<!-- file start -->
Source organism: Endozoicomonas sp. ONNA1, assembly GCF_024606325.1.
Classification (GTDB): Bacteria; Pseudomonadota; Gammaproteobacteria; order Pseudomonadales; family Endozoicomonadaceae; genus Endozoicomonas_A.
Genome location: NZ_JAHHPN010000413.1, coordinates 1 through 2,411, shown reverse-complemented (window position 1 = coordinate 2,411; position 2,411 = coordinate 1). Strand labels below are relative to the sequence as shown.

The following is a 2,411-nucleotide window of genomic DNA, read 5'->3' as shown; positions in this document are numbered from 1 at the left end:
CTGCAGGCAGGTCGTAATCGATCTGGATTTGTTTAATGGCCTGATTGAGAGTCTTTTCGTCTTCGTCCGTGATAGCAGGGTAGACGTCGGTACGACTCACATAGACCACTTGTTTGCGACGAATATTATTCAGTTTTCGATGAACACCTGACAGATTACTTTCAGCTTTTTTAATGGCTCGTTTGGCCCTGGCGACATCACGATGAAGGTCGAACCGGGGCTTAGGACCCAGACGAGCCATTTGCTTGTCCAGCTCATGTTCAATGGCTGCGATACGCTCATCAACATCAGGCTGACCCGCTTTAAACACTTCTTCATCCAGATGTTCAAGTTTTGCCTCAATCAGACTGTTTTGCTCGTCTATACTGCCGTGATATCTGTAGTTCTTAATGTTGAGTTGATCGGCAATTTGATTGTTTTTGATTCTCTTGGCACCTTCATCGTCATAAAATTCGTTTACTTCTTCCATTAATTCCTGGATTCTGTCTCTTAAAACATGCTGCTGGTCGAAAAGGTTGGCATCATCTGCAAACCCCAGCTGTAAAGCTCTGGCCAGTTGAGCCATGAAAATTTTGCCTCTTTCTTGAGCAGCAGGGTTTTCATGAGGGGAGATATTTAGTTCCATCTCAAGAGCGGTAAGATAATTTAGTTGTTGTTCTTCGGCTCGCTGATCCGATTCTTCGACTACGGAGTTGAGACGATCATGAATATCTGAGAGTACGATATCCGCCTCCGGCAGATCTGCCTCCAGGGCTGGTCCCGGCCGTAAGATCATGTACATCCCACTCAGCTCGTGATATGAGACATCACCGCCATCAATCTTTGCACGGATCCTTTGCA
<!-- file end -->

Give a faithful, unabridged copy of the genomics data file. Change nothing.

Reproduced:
Source organism: Endozoicomonas sp. ONNA1, assembly GCF_024606325.1.
Classification (GTDB): Bacteria; Pseudomonadota; Gammaproteobacteria; order Pseudomonadales; family Endozoicomonadaceae; genus Endozoicomonas_A.
Genome location: NZ_JAHHPN010000413.1, coordinates 1 through 2,411, shown reverse-complemented (window position 1 = coordinate 2,411; position 2,411 = coordinate 1). Strand labels below are relative to the sequence as shown.

The following is a 2,411-nucleotide window of genomic DNA, read 5'->3' as shown; positions in this document are numbered from 1 at the left end:
CTGCAGGCAGGTCGTAATCGATCTGGATTTGTTTAATGGCCTGATTGAGAGTCTTTTCGTCTTCGTCCGTGATAGCAGGGTAGACGTCGGTACGACTCACATAGACCACTTGTTTGCGACGAATATTATTCAGTTTTCGATGAACACCTGACAGATTACTTTCAGCTTTTTTAATGGCTCGTTTGGCCCTGGCGACATCACGATGAAGGTCGAACCGGGGCTTAGGACCCAGACGAGCCATTTGCTTGTCCAGCTCATGTTCAATGGCTGCGATACGCTCATCAACATCAGGCTGACCCGCTTTAAACACTTCTTCATCCAGATGTTCAAGTTTTGCCTCAATCAGACTGTTTTGCTCGTCTATACTGCCGTGATATCTGTAGTTCTTAATGTTGAGTTGATCGGCAATTTGATTGTTTTTGATTCTCTTGGCACCTTCATCGTCATAAAATTCGTTTACTTCTTCCATTAATTCCTGGATTCTGTCTCTTAAAACATGCTGCTGGTCGAAAAGGTTGGCATCATCTGCAAACCCCAGCTGTAAAGCTCTGGCCAGTTGAGCCATGAAAATTTTGCCTCTTTCTTGAGCAGCAGGGTTTTCATGAGGGGAGATATTTAGTTCCATCTCAAGAGCGGTAAGATAATTTAGTTGTTGTTCTTCGGCTCGCTGATCCGATTCTTCGACTACGGAGTTGAGACGATCATGAATATCTGAGAGTACGATATCCGCCTCCGGCAGATCTGCCTCCAGGGCTGGTCCCGGCCGTAAGATCATGTACATCCCACTCAGCTCGTGATATGAGACATCACCGCCATCAATCTTTGCACGGATCCTTTGCA